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The question is short and simple.

Say I use i.e. in my formal publication. Which is correct?

... by the interior landmarks, i.e. elevators and escalators.

Or

... by the interior landmarks, i.e., elevators and escalators.

What about e.g.? Is it always followed by a ,?

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marked as duplicate by mplungjan, RegDwigнt Aug 26 '13 at 9:22

This question has been asked before and already has an answer. If those answers do not fully address your question, please ask a new question.

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Personally I always prefer ie. and eg. - the extra dot just looks messy IMHO and who cares if the original Latin is 2 words? The end dot still shows that it's a phrase abbreviation. –  Jez Aug 26 '13 at 9:03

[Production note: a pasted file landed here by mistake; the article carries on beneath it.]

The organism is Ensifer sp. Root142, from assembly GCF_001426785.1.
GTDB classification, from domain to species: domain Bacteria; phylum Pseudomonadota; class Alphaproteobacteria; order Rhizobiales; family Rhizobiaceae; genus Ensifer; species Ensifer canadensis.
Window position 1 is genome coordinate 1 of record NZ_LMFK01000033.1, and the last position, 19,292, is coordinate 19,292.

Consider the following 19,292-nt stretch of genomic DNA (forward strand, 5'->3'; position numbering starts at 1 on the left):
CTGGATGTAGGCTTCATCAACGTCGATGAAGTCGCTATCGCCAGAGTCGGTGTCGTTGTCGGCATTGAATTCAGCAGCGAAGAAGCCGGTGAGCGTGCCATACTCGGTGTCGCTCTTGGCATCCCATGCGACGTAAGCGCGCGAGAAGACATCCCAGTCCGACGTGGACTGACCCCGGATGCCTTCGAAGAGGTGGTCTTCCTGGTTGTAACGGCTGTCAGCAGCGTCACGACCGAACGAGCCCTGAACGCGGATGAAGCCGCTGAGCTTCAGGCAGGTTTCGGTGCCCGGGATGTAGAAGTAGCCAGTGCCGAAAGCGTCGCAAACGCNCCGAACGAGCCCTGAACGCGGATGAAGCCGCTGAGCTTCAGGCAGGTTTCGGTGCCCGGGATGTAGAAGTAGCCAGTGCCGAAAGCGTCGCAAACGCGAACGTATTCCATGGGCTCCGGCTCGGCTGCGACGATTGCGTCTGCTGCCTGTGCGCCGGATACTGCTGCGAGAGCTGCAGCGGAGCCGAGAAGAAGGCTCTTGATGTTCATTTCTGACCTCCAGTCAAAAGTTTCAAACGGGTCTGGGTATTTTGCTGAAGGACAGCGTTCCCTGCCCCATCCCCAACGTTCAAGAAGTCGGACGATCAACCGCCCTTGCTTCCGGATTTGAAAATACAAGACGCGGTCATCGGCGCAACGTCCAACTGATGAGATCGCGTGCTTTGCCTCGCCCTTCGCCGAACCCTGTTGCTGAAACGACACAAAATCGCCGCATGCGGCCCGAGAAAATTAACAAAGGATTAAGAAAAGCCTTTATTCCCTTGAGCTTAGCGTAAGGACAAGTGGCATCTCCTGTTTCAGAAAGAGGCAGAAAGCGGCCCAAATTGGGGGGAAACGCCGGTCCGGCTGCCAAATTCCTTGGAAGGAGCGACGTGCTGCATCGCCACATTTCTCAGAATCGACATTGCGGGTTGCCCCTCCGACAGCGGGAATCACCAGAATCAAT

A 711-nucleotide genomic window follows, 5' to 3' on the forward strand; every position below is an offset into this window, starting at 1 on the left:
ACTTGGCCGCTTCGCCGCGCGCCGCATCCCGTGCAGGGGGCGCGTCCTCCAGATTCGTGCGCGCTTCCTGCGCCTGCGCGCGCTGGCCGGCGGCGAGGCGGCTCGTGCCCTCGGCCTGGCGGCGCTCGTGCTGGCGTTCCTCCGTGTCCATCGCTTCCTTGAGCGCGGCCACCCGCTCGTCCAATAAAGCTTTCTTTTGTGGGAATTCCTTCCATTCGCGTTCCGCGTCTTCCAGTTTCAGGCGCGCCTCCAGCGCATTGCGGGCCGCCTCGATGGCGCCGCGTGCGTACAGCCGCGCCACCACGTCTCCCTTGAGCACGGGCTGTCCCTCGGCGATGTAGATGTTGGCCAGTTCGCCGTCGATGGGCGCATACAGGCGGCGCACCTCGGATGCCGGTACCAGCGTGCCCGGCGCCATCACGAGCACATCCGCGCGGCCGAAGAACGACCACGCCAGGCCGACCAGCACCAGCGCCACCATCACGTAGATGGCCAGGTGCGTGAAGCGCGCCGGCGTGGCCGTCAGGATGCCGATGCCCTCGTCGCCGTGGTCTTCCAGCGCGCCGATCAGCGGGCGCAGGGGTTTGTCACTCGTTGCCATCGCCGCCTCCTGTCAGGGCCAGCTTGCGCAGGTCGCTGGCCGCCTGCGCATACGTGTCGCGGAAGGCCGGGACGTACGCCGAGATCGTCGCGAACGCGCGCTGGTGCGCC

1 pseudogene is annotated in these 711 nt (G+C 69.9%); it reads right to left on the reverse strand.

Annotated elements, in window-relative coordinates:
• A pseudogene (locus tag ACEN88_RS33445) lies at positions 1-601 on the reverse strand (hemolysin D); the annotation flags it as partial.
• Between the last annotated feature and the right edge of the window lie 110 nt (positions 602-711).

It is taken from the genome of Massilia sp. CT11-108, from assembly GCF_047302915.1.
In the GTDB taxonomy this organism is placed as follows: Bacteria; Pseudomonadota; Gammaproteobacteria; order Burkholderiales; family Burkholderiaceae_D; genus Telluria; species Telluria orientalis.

Please search the site before asking. Please also make sure that the title of your question actually matches the question. –  RegDwigнt Aug 26 '13 at 9:24
    
@perfectionm1ng Which exactly is your question? Your title asks one question - which does appear to be answered by the 'duplicate' question. But your question text asks a different question - which is answered by the linked questions. –  TrevorD Aug 26 '13 at 14:49
    
I'd simply replace the second period with a comma; i.e, I would punctuate it like this. But then, I'm a licensed professional. –  John Lawler Aug 26 '13 at 16:33

1 Answer 1

up vote 1 down vote accepted

The Blue Book of Grammar and Punctuation recommends using a semicolon before and a comma after that is, for example, i.e., and e.g. For example,

You will need writing materials; e.g., pens and pencils.

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Interesting Jasper. Is that actually used? Frankly, I don't think I have seen much of that (";"). Isn't more common just the "," ? –  Pam Aug 26 '13 at 8:53

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